My only violin student came to her last lesson today. She’s seven or eight, was extremely excited to start and then fizzled rather quickly. Her mother is wisely not forcing the issue right now. Better for her to stop now and want to come back to it later, than to be pushed now and quickly grow to hate it.
By her third lesson, she had already figured out that she was tired and that playing violin was hard. The violin is hard to hold properly, the bow is hard to hold properly, her fingers didn’t want to go on the strings properly.
Today, her last lesson, she asked me what instrument was easy. Was the piano easy? How about the flute? I laughed and told her that all instruments are hard, they all take work, but that they’re worth the effort you put into it. Yes, I do get philosophical and deep with my young students. I think too many adults underestimate children. I told her that the more she picked it up and played, the easier it would get, even if it didn’t seem that way now.
Her final decision was to play the maracas, because all she had to do was shake them. Sometimes I wish life was that simple. I wish that there would always be an easy choice, that gave great reward without a lot of effort. But the maracas in real life aren’t as grand as they are to a child. Those things worth having are worth working for and if I want them in my life, then I should want to put the effort in to attain them.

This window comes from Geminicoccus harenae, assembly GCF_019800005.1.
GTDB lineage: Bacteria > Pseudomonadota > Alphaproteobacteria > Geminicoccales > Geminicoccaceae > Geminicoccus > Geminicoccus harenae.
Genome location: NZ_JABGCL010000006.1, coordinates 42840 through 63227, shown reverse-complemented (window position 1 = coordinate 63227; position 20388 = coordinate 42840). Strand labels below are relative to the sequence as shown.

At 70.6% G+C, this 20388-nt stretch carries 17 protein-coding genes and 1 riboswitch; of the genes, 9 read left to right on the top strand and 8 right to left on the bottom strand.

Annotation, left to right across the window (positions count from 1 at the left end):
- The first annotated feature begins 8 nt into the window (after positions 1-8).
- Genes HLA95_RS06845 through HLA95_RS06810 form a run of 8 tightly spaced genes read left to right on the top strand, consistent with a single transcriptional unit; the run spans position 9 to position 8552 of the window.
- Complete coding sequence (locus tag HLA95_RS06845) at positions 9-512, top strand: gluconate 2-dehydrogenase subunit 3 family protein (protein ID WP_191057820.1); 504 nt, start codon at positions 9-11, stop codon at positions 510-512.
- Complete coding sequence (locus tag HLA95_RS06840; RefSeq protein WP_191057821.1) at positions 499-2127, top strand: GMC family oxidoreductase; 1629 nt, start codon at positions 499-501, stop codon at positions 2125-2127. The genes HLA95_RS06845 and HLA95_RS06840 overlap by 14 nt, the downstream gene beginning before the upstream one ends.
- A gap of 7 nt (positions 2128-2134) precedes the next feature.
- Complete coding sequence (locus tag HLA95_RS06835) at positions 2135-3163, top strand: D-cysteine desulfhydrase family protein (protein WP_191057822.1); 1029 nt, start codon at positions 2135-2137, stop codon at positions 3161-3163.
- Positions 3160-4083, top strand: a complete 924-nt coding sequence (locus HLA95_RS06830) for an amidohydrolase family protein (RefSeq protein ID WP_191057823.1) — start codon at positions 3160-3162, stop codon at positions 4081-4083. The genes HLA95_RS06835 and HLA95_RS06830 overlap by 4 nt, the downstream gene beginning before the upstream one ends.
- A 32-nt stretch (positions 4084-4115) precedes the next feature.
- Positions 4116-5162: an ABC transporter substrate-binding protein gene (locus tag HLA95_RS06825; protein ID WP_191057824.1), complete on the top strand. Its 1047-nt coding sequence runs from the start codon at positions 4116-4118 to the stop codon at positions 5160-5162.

Now I have to uncomfortably examine myself and see where I just want the easy route and where my path might be easier if I’d just be willing to put the work in to make it easier. And that’s what I love about teaching, because there is always something there for me to learn too.